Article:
It is very beautiful except that its marred by the presence of the flag of the United States. It makes it appear as if the Union were somehow to be worshiped and revered, though I am sure that this was not the intent. Imagine, if you can, that the flag were of a communist country such as China. Kinda puts things in perspective a bit, at least for me. Not to say that the Union is that far gone though we seem to be trending in that direction.

James Prime - July 12, 2013

I agree, but at least the flags are not in the sanctuary. According to the USCCB, the origin of displaying American flags in Catholic Churches began during WWII. Maybe that helps date the photo between 1941 and 1959.

4. Sal - July 12, 2013

If we could track down the coat of arms of the cardinal involved, that would narrow it down.
Or if there were any contemporary women in the photo, I could use my fashion-fu to date it.

5. MFG - July 12, 2013

I’m pretty sure this was for Bishop Lynch’s installation Mass in 1912. The High Altar was carved by Michael Coerver who I believe was one of several guys who started Dallas’ first Knights of Columbus council. His great grandson (?) is the pastor at St Rita’s, Msgr Bob Coerver.

tantamergo - July 12, 2013

You’re awesome! Did you send me that before?

6. Michael P. Mc Crory. - July 13, 2013

Just LOOKING at that first beautiful black and white church photo makes you feel like praying, which is what ‘it’ hopes you’ll do.

7. KathiBee - July 13, 2013

What struck me comparing the b&w photo to the modern day photos was what I’ll call, for lack of knowing the art-world term, “spacial symmetry”.

The current sanctuary is not proportional & your eye doesn’t know where to rest. The height & design of the walls & ceiling are proportional to the high altar & WAY out of proportion to the current OF altar. In the b&w pic, your eye goes directly where it should – the altar. The design of the ceiling & the woodwork directs your eyes there, and that is also where the eye rests. Even all the hanging stuff doesn’t, in the end, take your eye away from the altar. I personally like how not even a stained glass window is above the altar so as to not detract your eyes from the point of action. The architecture of the sanctuary speaks to the nature of the sacred space.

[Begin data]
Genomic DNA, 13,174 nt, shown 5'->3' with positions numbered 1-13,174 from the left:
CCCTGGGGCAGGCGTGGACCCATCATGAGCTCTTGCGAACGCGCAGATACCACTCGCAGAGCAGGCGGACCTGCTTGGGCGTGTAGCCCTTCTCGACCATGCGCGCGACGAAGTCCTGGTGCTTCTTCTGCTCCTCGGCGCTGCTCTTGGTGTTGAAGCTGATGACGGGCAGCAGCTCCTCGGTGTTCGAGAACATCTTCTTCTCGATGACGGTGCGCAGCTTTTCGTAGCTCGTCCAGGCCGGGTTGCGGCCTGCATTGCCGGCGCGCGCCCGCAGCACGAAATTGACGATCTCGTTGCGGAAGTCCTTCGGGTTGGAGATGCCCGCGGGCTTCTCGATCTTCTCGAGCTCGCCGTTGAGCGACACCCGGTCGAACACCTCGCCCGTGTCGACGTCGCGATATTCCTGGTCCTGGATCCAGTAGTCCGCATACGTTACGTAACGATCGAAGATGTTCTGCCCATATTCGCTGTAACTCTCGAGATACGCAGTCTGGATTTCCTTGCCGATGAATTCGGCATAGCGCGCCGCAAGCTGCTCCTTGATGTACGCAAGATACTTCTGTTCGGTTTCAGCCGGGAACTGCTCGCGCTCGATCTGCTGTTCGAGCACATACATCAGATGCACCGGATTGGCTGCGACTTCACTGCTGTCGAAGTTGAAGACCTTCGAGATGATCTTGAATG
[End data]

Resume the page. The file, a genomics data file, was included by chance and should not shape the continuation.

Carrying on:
In the remodel, the eye scarcely even glances at the altar b/c you can’t really see it, and instead rests on either the stained glass or the framed picture of OLGuadalupe. The eye is actually seeking for the grand thing that the architecture speaks to, but doesn’t produce anywhere, and so it settles for the stained glass or the image of Our Lady b/c it has nowhere else to go. And from far enough back you can’t even tell it’s Our Lady, it just looks like a blob.

This isn’t so evident from the small picture at the bottom that looks like it was taken from the choir loft (in that one your eye does rest on the altar area b/c you’re looking down at it, but not necessarily the altar itself) but very evident from the first pic of the remodel.

It is really something how underwhelming the Cathedral sanctuary is. I’d never noticed the lack of proportionality before, I suppose b/c I’d not had the opportunity to compare before/after pix.

8. MFG - July 15, 2013

Tantamergo, I did not send that exact photo but I think I sent you other ones (of less quality) from the same day. Looking it other photos, it does appear its from his 1912 installation.